“Everyone hates me,” I sobbed through the phone. It was 11pm on Sunday evening and I’d called my mum because, let’s face it, who else can you call at 11pm when you’re a blubbering mess*. “Don’t be stupid” she said. It didn’t help. As I write this I want to say I didn’t used to be like this, but I’m not even sure anymore. Was there a time when I was confident in my friendships? When I felt like colleagues valued chatting to me? Like people wanted to be my friend? I certainly haven’t felt that for the last three years as friendships have waned and faded under the weight of my life changes and challenges.
Sunday didn’t start off a bad day. It started off really good. My son and I woke late after a late night the day before. We lounged in bed before heading downstairs for a lazy breakfast followed by games (connect 4, magnetic pictures and doctors). So far, so good. Who doesn’t love a lazy Sunday? But when you’re a mum, your own mood is so closely connected to the small people in your charge, that it can all change in an instant.
I needed to pop out for some errands and that’s when it all started to go wrong. When it was time to get dressed my son decided he didn’t want to. I tried everything. The negotiation, bribery and shouting tactics all fell on deaf ears. Eventually my threats to leave him home alone were enough to convince him mummy meant business. Finally we got dressed and left the house.
We made it to Iceland without any problems. My son wanted to get out of the buggy. I
stupidly let him. Of course he dawdled in front of me, looking at all the bargain items in the baskets around the aisles. A woman bumped into me as I stood there. I asked my son to keep moving so the lady could get past. The woman in question decided to storm past me tutting. It’s happened so many times since I’ve become a mum – people banging into my buggy, sighing and shouting like I’m the biggest piece of shit ever to walk the earth. I (calmly) told her she didn’t need to be so rude. As I walked on through the shop I had to fight back the tears. All I could think was why does everyone hate me.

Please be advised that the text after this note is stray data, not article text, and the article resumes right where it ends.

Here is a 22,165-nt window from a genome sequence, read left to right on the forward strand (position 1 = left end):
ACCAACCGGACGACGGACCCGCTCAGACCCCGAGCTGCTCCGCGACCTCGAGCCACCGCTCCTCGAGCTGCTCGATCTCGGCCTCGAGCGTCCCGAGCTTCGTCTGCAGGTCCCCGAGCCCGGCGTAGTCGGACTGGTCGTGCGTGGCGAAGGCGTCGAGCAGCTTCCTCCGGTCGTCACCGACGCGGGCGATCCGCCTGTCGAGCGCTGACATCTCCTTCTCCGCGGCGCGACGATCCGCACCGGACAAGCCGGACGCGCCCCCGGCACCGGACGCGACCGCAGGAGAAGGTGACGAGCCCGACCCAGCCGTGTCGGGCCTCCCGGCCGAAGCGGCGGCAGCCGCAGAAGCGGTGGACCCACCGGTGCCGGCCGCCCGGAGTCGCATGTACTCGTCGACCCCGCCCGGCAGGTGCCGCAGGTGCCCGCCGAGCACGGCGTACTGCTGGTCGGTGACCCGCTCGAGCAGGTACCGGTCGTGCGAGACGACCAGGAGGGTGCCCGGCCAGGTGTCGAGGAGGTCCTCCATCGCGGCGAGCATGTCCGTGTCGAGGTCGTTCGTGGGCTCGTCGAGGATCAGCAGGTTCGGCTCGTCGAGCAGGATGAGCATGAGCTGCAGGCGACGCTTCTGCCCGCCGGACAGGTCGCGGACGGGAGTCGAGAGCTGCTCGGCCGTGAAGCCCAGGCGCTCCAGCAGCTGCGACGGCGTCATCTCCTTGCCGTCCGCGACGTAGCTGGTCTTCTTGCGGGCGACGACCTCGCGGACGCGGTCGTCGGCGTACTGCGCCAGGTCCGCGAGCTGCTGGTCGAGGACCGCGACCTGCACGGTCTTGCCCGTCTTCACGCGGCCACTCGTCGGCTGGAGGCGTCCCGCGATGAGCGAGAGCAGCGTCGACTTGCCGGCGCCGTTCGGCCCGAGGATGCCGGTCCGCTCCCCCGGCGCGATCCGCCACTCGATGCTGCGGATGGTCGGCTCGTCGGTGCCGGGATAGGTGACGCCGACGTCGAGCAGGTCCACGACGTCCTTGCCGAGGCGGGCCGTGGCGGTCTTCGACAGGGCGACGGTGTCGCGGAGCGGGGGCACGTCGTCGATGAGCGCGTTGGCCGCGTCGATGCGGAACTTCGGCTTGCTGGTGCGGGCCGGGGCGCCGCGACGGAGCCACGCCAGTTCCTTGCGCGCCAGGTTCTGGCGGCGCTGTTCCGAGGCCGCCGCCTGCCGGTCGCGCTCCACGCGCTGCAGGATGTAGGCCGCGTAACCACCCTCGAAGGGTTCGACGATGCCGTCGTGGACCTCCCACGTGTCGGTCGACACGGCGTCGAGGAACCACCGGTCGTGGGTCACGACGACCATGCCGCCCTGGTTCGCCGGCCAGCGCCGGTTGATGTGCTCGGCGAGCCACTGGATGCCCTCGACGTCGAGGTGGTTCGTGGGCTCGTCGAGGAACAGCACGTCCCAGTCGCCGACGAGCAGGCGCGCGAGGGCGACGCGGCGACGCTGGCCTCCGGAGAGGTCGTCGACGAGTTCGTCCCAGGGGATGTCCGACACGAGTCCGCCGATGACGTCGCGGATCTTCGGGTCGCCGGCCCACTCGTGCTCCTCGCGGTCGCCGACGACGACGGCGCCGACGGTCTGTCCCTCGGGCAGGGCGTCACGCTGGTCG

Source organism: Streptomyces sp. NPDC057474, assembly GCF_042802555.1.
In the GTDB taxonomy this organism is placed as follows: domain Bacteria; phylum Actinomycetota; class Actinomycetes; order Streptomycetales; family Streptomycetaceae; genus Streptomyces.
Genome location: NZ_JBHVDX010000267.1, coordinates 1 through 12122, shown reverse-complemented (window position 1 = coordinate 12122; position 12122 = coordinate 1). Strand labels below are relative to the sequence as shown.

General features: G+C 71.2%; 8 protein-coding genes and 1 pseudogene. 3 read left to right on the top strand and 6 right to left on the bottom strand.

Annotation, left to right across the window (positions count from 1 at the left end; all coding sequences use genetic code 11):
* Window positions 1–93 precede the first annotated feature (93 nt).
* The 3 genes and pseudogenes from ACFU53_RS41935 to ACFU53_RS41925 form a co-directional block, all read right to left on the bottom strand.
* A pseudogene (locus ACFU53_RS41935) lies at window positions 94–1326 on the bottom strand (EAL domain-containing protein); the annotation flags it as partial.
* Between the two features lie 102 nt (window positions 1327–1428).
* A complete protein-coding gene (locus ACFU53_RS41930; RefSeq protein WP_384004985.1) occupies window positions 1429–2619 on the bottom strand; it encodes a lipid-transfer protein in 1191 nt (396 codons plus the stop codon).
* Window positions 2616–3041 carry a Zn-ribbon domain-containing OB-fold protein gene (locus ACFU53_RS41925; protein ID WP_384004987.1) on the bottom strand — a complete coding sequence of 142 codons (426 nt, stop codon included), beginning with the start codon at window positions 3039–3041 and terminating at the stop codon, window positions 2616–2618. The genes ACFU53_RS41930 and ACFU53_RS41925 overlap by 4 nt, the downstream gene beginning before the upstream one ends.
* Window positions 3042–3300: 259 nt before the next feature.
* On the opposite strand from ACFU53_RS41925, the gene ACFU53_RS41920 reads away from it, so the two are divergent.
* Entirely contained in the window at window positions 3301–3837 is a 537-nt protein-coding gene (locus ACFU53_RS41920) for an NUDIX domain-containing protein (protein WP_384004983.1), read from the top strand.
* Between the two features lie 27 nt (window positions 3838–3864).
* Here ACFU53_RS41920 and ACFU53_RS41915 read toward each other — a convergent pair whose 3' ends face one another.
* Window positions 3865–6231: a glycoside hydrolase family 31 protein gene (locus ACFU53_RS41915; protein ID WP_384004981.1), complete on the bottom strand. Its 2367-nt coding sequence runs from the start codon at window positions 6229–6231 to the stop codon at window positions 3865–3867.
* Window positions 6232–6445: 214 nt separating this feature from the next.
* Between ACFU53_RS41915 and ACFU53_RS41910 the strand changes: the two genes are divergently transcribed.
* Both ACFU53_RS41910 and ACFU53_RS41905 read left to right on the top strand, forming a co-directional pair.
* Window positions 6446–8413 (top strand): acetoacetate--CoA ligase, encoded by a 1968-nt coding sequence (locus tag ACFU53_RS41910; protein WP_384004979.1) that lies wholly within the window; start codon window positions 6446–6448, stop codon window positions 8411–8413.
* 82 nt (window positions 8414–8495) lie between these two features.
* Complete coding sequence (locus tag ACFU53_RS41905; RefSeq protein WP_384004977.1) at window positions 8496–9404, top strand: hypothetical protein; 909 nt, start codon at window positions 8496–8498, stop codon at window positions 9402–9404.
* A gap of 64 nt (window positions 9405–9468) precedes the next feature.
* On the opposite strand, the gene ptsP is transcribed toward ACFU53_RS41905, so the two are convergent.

We made it to the checkout without any more incidents. Then, as I tried to pile the frozen pizzas on the checkout, they all fell down. I felt the tired and angry eyes of everyone in the long queue bore into me. Suddenly I realised my son was out of sight. I found him and returned to pick up all the pizzas, keeping my head as low as possible so I didn’t have to face the hateful glares.
As we were served, my son stood in his buggy and tried to help pack the bags. Suddenly the buggy went flying as he leaned over to put a pizza in the bag hanging from the handle. Loud screams erupted from his little face. He’d hurt his nose. I took a deep, deep breathe and picked him up. I used all my energy to not fall apart, I focused on comforting him whilst packing the bags and paying for the food. I pushed the buggy to the side of the shop and sat down on the windowsill. We sat there and cuddled as I packed the bags properly.
By the time we got home I was exhausted; emotionally and physically. Since Christmas I’ve felt a lot better. I’ve been doing well. So well in fact that a few weeks ago I wanted to come off my anti-depressants. Now I’m not so sure; this isn’t the first time the cracks have been showing. You see, my feelings of anger and hurt are never far away. Anger that the woman in the street feels the need to treat me like the crap caked on the bottom of her shoe. Hurt that (some of) my siblings haven’t reached out to me in some of the toughest times imaginable over the last three years. Anger that the father of my child can disappear for weeks on end then make a dramatic appearance at the drop of a hat, churning up my insides and sending me reeling into a panic and anxiety that I remember only too well. Hurt that friends have passed me by and don’t have time for me. Anger that colleagues misunderstand me and think I’m not pulling my weight when I have to leave early for a sick child, ignoring the fact that I haven’t taken a lunch break in seven months and reguaraly work extra hours from home. Once the anger and hurt start escaping, I struggle to find the stop clock. The feelings flood out of me until I’m drunk on depression. I can no longer distinguish between a friend who is busy and one who doesn’t care.
Perhaps my ex was right all along – I’m just some horrible person. Or it it “just” the depression talking? 2017 had started off differently, I was keeping my head above water, but the last couple of weeks I’ve found myself sinking again. I’m pulling myself out – so far. Writing this here helps. As a single mum there is rarely anyone to speak to about my feelings and certainly not anyone to tell me little, positive things throughout my week. Even just, “nice dinner” or, “how was your day”. Sure I see friends and we catch up, but it’s different to the little everyday gestures you get when you live with someone (friend or lover). The emotional exhaustion of dealing with a defiant toddler alone day in, day out sometimes becomes too much. The nights where I go to bed in a haze, only to awake with an almighty hangover. I can only describe it as a hangover of the soul – it’s nothing like an alcohol induced one – your whole being feels like it’s awoken from a battering, yet your eyes wake open with a surprise that you’re still here, still breathing, thanks to some unknown force. And I am still here. On the good days I believe that eventually these downward spirals will lessen and one day they may even be gone. Until then I will keep on rising.
*For those of you without mums, or without mums who you can call at 11pm in a blubbering mess I’m sorry. Although me and my mum don’t always see eye to eye I’m really lucky to be able to call on her when I need. I hope you have someone who can just be there to hear your tears.